Choosing the right nanny for your baby - Babysense

Choosing the right nanny for your baby

Nanny Sense Reading Choosing the right nanny for your baby 3 minutes Next Appropriate finger food for babies and what to avoid
Any parent who decides to employ a carer to look after his or her child should bear the following points in mind. In her work as a psychotherapist, Judith Davis hears many stories concerning nannies and their charges. She works with adults and children, and parents together with their babies and so is privy to all perspectives. She describes that experiences and outcomes vary enormously: often she hears of wonderful nannies and wonderful employers, but where the contrary occurs, the consequences can be painful. This month Judith looks at what to bear in mind when looking for alternate care for your baby. There is a small academic literature on the subject of nannies (including two doctorates written in South Africa) and the most important contribution is from Canadian psychoanalyst, Harry Hardin. Hardin has written extensively on his clinical experiences and reveals an astonishing finding: the quality of a parent’s relationship with the carer of his or her child will have a profound effect on the parent’s relationship with the child. In my experience, a situation in which a nanny is treated without consideration or respect is likely to yield quite a different effect on the child, her development and her relationship with her parent/s, to one in which the attitude towards the nanny is one of respect and concern. I would suggest that any parent who decides to employ a carer to look after his or her child bear the following points in mind.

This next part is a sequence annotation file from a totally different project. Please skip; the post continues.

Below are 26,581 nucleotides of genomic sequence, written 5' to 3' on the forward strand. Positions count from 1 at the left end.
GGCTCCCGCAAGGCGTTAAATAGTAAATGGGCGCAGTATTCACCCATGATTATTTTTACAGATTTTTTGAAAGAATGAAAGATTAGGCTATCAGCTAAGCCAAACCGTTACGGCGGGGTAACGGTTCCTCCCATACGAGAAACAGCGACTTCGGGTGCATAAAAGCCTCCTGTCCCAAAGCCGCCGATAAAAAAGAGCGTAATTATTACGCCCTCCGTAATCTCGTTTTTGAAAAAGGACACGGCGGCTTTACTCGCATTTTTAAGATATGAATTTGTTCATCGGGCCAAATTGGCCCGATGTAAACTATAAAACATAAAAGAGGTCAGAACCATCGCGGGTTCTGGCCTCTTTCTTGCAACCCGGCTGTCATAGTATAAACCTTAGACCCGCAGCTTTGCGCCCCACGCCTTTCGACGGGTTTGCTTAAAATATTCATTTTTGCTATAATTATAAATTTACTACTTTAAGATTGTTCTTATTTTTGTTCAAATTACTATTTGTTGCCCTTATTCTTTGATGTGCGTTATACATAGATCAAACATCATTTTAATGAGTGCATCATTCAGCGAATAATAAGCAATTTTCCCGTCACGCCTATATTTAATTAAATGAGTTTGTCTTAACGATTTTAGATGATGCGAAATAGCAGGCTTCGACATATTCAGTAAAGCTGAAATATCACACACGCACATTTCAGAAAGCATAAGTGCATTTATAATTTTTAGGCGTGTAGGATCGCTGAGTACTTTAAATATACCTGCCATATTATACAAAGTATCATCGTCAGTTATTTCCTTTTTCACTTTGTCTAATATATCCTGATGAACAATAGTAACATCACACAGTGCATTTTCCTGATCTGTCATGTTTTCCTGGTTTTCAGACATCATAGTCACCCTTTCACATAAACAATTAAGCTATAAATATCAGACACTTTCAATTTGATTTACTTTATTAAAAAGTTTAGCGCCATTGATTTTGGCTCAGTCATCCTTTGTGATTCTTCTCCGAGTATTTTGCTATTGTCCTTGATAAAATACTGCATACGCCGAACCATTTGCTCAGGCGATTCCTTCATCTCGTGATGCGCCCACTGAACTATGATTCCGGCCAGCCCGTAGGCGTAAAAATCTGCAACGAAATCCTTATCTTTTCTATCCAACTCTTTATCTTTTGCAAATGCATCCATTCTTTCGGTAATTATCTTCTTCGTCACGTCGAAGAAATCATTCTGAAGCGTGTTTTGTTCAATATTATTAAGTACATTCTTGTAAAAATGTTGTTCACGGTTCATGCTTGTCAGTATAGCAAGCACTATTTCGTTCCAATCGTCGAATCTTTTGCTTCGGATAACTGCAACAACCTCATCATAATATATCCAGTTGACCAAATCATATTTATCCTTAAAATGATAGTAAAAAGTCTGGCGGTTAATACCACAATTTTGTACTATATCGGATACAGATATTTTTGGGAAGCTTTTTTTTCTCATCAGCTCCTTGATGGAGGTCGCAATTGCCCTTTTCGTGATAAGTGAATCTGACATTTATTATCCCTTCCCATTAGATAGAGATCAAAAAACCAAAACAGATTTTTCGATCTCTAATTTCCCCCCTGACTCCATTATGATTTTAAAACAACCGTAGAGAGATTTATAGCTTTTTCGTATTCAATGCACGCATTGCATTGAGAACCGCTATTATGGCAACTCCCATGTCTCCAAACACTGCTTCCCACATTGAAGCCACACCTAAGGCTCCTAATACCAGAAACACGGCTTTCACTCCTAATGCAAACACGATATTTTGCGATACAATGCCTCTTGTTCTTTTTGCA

• Much current literature suggests that infants under the age of two benefit more from individual care. Thereafter, group care has fewer negative consequences.
  • Parents want to ensure that their baby will be sensitively and reliably cared for. It is easy to discuss and arrange the practical tasks to be undertaken, but sensitive attunement is harder to assess and quantify. Parents need to get a ‘gut feeling’ about this, and to watch to see if the nanny is open to the baby’s communications.
  • Caring for babies is demanding of both time and emotion and nannies must be given the capacity to provide time and emotion to babies in their care. It unrealistic and unfair to expect a domestic worker to provide adequate care if she still required to attend to all the domestic chores.
  • Parents should be clear with the nanny that the baby’s needs take precedence. Alternatively, another person should be employed to attend to some of the housework.
  • Those nannies that provide the best care for babies are those who feel valued – who receive good conditions of employment decent wages and are able to talk about their work with the parents.
  • The quality of care is also generally enhanced where nannies are able to be part of a social network in which caring for babies is discussed and experiences are shared.
  • Changing nannies will have an impact on the baby or child. They will be losing a primary relationship.
The above should help parents to optimise their child’s relationship with their nanny, which will in turn, enhance and support the parents’ care for their babies and their babies’ development. By Judy Davies

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